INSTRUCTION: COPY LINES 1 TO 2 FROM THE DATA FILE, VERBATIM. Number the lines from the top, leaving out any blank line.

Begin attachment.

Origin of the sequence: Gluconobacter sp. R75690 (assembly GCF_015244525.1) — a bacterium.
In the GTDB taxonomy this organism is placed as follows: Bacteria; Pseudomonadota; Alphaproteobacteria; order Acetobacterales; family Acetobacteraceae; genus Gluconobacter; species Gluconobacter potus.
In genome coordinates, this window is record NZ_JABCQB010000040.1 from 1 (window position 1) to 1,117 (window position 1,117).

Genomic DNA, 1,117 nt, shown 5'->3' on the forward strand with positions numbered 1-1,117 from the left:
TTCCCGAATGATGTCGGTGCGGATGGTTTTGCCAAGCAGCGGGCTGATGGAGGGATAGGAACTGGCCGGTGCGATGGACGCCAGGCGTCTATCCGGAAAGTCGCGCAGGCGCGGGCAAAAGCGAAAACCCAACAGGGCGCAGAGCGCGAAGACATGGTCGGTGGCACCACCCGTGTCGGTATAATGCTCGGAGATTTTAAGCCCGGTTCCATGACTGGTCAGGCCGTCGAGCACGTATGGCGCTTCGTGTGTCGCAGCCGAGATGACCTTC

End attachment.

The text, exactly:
Origin of the sequence: Gluconobacter sp. R75690 (assembly GCF_015244525.1) — a bacterium.
In the GTDB taxonomy this organism is placed as follows: Bacteria; Pseudomonadota; Alphaproteobacteria; order Acetobacterales; family Acetobacteraceae; genus Gluconobacter; species Gluconobacter potus.